Friday, November 13, 2009

Peter's Prodigy

St. Peter's seen from the Villa Borghese in Rome.

I've had a very un-Methodist fascination with St. Peter's in Rome since I was a small child. I've always loved that huge beast of a building. I visited it only once on a cloudy summer day in Rome over 20 years ago. I visited with a friend who was a former Quaker. We went all the way to the top of Michelangelo's dome and all the way down to the Grotto and the Confessio. We strolled from the narthex to the Cathedra Petri. We saw Michelangelo's Pieta, Arnolfo di Cambio's St. Peter complete with the worn feet, and the vast Baldachino. We were left speechless. The place is prodigious.

My inner child was not disappointed.

I sometimes watch the midnight Christmas Mass from St. Peter's, not to see some old pope celebrate Mass, or to listen to the Sistine Choir struggle through Palestrina, but to see the building, and to see it being used. My one visit has in no way diminished by fascination with the place.

Those old video tapes of Pope John XXIII's 1958 coronation bring it all back.

So, I think I will do a few posts on this largest of all churches and one of the largest religious structures ever built.

Let's begin with the basic information.
This is the most important church in Roman Catholicism, and arguably the most important historically in the West. The site of the church has attracted pilgrims since at least the 2nd century. A church in one form or another has stood here since the 4th century.
Tradition says that Peter, one of the original Twelve Apostles and the most vocal in the Gospel accounts, rests under the high altar of the church. I won't go into the revisionist historical studies that question whether or not Peter was ever in Rome, nor the inconclusive excavations in the mid 20th century that revealed a chaos of human and animal bones beneath the Confessio (it seems to me to indicate the disturbed remains of a crowded ancient cemetery for the poor).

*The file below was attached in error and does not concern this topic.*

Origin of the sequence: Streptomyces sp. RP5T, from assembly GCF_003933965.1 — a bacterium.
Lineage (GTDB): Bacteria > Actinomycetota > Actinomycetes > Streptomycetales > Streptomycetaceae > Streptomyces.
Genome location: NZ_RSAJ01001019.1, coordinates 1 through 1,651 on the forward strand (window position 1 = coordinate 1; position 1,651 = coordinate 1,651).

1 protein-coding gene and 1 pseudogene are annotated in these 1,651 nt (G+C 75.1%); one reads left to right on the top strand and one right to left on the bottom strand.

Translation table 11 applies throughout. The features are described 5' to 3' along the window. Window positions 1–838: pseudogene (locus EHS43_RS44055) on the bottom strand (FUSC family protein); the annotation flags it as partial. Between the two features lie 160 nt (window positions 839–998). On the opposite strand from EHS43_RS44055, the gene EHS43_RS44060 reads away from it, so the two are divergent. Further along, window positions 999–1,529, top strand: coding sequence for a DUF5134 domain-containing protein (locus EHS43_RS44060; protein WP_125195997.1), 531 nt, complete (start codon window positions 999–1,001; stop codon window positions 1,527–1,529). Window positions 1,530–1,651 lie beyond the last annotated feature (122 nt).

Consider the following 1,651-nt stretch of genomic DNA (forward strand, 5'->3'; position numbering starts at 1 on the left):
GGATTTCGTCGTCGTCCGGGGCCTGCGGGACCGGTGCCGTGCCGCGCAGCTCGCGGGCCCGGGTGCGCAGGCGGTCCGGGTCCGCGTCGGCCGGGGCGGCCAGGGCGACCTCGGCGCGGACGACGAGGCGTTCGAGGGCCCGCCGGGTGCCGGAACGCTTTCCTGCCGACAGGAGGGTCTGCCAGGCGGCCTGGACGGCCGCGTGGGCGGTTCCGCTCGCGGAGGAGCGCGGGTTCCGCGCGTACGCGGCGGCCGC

For many centuries, this was the most important pilgrimage destination in Europe, and people came to see Peter.

The present day church was the biggest construction project ever in the city of Rome (no small matter in a city that already has the Colosseum and the Pantheon), and one of the largest in history; up there with such prodigies as the Great Pyramid of Khufu and the Great Wall of China.
Construction began in 1506 and was completed in 1667 with the construction of the Piazza San Pietro and its colonnades. Almost every major Italian architect of the Renaissance and the Baroque eras had a hand in it. Twenty-two popes oversaw its construction. Structural concrete, first invented by the Romans, was reinvented after a thousand years for this project. The ongoing expense of this project was so great that the schemes to raise revenues for it helped to spark the Protestant Reformation.

From the narthex to the apse, the interior of the church is over 1/8 of a mile long. It can hold over 60,000 people. The dome from pavement to cross is 452 feet high, still unchallenged as the tallest dome in the world. The dome of the Pantheon remains a little wider. The design of the dome has always been enthusiastically admired, and frequently copied or adapted in buildings built from the 17th century into the late 20th century. The bronze Baldachino, at 98 feet high, is the largest work of bronze casting in history.